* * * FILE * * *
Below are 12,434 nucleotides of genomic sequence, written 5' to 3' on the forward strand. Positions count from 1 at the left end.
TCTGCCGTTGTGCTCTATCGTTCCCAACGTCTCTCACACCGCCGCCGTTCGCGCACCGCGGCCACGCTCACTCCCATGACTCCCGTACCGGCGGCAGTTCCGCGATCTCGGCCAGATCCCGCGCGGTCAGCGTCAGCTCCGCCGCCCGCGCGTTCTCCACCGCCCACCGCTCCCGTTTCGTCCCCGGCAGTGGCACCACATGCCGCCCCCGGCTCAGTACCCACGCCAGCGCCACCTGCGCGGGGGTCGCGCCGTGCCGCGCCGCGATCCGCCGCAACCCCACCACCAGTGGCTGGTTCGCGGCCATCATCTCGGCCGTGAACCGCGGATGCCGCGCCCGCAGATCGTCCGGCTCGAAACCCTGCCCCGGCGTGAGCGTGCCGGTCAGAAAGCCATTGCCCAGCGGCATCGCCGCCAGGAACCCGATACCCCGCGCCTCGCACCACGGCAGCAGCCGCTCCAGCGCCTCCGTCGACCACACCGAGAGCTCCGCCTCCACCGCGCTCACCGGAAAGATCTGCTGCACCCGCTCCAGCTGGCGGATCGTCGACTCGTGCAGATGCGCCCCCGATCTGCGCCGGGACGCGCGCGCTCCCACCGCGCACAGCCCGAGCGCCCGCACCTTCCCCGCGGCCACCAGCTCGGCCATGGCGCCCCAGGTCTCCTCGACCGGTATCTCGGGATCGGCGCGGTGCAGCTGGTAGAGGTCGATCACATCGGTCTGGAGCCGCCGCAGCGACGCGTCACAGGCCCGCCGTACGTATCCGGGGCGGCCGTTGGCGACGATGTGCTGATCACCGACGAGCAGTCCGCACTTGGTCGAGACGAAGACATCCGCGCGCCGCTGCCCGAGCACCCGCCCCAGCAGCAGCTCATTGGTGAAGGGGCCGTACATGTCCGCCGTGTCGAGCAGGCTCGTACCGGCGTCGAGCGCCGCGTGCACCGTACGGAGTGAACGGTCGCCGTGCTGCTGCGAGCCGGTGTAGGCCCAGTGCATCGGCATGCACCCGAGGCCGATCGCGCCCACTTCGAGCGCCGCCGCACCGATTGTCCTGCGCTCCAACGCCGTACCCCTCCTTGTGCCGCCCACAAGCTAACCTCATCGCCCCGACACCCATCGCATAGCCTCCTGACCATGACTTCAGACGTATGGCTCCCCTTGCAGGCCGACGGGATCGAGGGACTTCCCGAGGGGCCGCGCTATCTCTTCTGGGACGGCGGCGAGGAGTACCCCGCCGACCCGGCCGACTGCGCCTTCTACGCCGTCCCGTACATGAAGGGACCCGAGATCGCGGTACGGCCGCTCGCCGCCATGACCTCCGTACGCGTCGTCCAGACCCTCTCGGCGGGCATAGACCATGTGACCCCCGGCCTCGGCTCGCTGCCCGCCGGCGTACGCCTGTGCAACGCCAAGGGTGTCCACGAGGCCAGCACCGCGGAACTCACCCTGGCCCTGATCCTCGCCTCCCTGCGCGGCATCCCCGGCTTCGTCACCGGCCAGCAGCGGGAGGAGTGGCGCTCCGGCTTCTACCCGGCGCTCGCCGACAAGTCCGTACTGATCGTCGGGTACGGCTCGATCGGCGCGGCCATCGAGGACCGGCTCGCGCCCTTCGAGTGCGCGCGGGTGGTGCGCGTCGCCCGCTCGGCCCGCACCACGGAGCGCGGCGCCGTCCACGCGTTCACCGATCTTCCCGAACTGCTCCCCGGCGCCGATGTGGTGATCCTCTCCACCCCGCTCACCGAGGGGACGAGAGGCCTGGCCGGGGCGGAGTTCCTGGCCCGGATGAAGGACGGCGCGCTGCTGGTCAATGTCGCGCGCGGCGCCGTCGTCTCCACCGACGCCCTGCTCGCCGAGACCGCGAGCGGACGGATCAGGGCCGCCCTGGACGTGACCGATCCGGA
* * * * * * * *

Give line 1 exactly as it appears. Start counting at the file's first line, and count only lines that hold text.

Below are 12,434 nucleotides of genomic sequence, written 5' to 3' on the forward strand. Positions count from 1 at the left end.